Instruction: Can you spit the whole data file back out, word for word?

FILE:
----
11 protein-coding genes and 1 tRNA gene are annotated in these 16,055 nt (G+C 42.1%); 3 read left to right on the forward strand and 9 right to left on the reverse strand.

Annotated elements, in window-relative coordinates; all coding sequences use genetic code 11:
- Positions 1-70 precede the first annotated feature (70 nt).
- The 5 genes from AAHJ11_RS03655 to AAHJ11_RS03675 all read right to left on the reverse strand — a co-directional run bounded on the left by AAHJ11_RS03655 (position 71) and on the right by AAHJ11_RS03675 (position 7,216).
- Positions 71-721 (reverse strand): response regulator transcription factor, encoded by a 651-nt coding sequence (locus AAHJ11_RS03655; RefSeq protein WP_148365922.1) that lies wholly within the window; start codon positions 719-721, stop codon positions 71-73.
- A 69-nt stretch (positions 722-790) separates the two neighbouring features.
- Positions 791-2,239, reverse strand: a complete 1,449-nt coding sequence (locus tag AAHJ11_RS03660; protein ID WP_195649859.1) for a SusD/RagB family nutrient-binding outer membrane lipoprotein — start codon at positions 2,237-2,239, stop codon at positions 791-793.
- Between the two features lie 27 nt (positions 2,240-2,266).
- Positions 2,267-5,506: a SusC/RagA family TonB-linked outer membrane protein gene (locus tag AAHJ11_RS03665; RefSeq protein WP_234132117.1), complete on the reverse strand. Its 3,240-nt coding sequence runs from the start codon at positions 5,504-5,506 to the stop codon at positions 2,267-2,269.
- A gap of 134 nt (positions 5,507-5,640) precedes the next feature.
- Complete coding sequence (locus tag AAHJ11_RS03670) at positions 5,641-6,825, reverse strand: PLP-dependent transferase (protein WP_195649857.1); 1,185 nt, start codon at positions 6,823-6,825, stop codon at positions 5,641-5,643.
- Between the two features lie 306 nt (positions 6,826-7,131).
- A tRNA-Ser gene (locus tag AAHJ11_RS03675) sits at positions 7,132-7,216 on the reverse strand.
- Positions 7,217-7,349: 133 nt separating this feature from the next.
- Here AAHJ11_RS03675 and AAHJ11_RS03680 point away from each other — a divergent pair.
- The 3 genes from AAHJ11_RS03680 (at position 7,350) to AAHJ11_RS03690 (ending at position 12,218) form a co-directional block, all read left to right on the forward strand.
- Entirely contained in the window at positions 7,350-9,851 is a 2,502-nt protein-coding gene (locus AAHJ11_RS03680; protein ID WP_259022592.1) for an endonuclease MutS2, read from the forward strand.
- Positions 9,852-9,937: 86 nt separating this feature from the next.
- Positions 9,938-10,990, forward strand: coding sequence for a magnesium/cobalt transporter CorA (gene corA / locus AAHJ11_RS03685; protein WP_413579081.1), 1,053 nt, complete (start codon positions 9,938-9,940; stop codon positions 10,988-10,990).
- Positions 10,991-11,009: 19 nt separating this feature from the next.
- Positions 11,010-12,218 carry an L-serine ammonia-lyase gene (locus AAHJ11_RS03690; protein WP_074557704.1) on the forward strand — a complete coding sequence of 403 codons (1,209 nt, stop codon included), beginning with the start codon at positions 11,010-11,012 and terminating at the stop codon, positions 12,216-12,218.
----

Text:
11 protein-coding genes and 1 tRNA gene are annotated in these 16,055 nt (G+C 42.1%); 3 read left to right on the forward strand and 9 right to left on the reverse strand.

Annotated elements, in window-relative coordinates; all coding sequences use genetic code 11:
- Positions 1-70 precede the first annotated feature (70 nt).
- The 5 genes from AAHJ11_RS03655 to AAHJ11_RS03675 all read right to left on the reverse strand — a co-directional run bounded on the left by AAHJ11_RS03655 (position 71) and on the right by AAHJ11_RS03675 (position 7,216).
- Positions 71-721 (reverse strand): response regulator transcription factor, encoded by a 651-nt coding sequence (locus AAHJ11_RS03655; RefSeq protein WP_148365922.1) that lies wholly within the window; start codon positions 719-721, stop codon positions 71-73.
- A 69-nt stretch (positions 722-790) separates the two neighbouring features.
- Positions 791-2,239, reverse strand: a complete 1,449-nt coding sequence (locus tag AAHJ11_RS03660; protein ID WP_195649859.1) for a SusD/RagB family nutrient-binding outer membrane lipoprotein — start codon at positions 2,237-2,239, stop codon at positions 791-793.
- Between the two features lie 27 nt (positions 2,240-2,266).
- Positions 2,267-5,506: a SusC/RagA family TonB-linked outer membrane protein gene (locus tag AAHJ11_RS03665; RefSeq protein WP_234132117.1), complete on the reverse strand. Its 3,240-nt coding sequence runs from the start codon at positions 5,504-5,506 to the stop codon at positions 2,267-2,269.
- A gap of 134 nt (positions 5,507-5,640) precedes the next feature.
- Complete coding sequence (locus tag AAHJ11_RS03670) at positions 5,641-6,825, reverse strand: PLP-dependent transferase (protein WP_195649857.1); 1,185 nt, start codon at positions 6,823-6,825, stop codon at positions 5,641-5,643.
- Between the two features lie 306 nt (positions 6,826-7,131).
- A tRNA-Ser gene (locus tag AAHJ11_RS03675) sits at positions 7,132-7,216 on the reverse strand.
- Positions 7,217-7,349: 133 nt separating this feature from the next.
- Here AAHJ11_RS03675 and AAHJ11_RS03680 point away from each other — a divergent pair.
- The 3 genes from AAHJ11_RS03680 (at position 7,350) to AAHJ11_RS03690 (ending at position 12,218) form a co-directional block, all read left to right on the forward strand.
- Entirely contained in the window at positions 7,350-9,851 is a 2,502-nt protein-coding gene (locus AAHJ11_RS03680; protein ID WP_259022592.1) for an endonuclease MutS2, read from the forward strand.
- Positions 9,852-9,937: 86 nt separating this feature from the next.
- Positions 9,938-10,990, forward strand: coding sequence for a magnesium/cobalt transporter CorA (gene corA / locus AAHJ11_RS03685; protein WP_413579081.1), 1,053 nt, complete (start codon positions 9,938-9,940; stop codon positions 10,988-10,990).
- Positions 10,991-11,009: 19 nt separating this feature from the next.
- Positions 11,010-12,218 carry an L-serine ammonia-lyase gene (locus AAHJ11_RS03690; protein WP_074557704.1) on the forward strand — a complete coding sequence of 403 codons (1,209 nt, stop codon included), beginning with the start codon at positions 11,010-11,012 and terminating at the stop codon, positions 12,216-12,218.